Recruiting Leaflet (August 1914)

Recruiting leaflet

This eye-catching leaflet, appealing for Cornishmen to join the Duke Of Cornwall’s Light Infantry, hangs as part of the First World War 1 Display at Bodmin Keep.  During the First World War Bodmin barracks had over 2000 soldiers cross its threshold from all over the country for only a few months of training before being sent into battle.

Recruiting leaflet
First World War Recruiting leaflet

The leaflet gives details of the kind of roles available in the regiment and their potential earnings, with a Quartermaster, who supervised stores and distributed supplies, making 9 shillings a day (just under £20 in today’s money) with housing allowance and pension, and promises excellent career opportunities for Cornishmen who wish to move through the ranks.

Before August 1914, the sixth, seventh and eighth battalions of the Duke Of Cornwall’s Light Infantry didn’t exist. However, during the first two months of the First World War, these three battalions were formed in Bodmin. These battalions were nicknamed “Kitchener’s battalions”, as they were formed within weeks of the outbreak of the war. Therefore, the men that responded to this leaflet would have arrived at Victoria Barracks in Bodmin and assigned to one of the new battalions.

However, the new recruits were not solely being assigned to new battalions; by 7th August, 650 reservists had joined the first battalion and had been kitted out. After a further six days of hard training, the first Battalion sailed from Dublin to France. This Battalion was involved in the first conflict of the First World War; the Battle of Mons. The sixth, seventh and eighth battalions first saw combat in 1915.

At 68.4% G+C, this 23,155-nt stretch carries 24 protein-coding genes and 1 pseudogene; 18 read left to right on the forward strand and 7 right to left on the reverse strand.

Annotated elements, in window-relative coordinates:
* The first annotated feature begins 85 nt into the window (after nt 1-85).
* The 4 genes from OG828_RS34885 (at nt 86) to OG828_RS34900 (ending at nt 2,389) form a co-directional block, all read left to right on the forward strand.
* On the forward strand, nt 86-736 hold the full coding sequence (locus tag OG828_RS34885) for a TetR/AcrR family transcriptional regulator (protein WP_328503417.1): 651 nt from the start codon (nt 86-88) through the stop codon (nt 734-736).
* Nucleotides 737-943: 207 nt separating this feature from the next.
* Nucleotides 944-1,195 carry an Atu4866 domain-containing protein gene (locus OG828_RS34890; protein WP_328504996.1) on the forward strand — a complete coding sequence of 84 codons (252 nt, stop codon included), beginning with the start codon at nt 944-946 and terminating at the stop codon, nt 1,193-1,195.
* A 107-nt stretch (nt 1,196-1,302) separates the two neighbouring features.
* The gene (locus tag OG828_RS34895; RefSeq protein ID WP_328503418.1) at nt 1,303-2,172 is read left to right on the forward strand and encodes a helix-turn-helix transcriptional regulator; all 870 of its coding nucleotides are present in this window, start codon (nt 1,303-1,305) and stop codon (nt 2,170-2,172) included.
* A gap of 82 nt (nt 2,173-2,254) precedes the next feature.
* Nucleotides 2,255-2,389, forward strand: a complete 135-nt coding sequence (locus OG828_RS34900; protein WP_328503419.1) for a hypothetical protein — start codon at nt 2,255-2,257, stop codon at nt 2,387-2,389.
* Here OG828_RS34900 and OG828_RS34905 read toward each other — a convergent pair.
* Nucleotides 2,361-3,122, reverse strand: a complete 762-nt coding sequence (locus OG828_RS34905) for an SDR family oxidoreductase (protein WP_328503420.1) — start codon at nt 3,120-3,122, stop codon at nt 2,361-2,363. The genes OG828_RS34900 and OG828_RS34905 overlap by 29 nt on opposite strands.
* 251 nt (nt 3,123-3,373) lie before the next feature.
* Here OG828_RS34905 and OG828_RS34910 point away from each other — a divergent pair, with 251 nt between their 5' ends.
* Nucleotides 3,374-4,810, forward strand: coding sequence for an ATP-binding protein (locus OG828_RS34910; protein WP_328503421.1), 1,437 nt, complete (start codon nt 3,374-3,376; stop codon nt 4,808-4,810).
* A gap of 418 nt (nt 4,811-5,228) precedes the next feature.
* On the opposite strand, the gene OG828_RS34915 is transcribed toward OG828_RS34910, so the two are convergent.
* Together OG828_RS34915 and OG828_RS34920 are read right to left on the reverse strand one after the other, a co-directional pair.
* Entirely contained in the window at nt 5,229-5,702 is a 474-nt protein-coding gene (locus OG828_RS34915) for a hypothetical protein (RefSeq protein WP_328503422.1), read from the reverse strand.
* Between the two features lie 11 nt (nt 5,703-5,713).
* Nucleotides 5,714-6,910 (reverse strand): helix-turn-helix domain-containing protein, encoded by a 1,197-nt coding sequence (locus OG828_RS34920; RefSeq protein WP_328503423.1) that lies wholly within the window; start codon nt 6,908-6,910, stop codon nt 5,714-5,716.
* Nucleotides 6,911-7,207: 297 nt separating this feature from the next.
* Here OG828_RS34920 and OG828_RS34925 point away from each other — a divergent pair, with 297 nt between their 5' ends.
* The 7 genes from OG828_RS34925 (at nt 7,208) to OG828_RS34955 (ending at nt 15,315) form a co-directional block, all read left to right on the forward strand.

The history of the site dates back even further, with the Keep constructed in 1859 and expanding until by the late 19th century the site included space for stores, cells and living quarters for hundreds of officers.  The leaflet even mentions the Siege of Lucknow, which took place in 1857 in India.

The Keep has stood at the centre of local history for over 150 years and has seen countless Cornishmen pass through it. 

Bodmin Keep, now a museum is home to a team of dedicated volunteer researchers who help hundreds of families every year to discover their connection to the DCLI, if you have a research enquiry email The museum is open Monday to Saturday 10 – 5pm and the recruiting leaflet is on permanent display in the First World War gallery.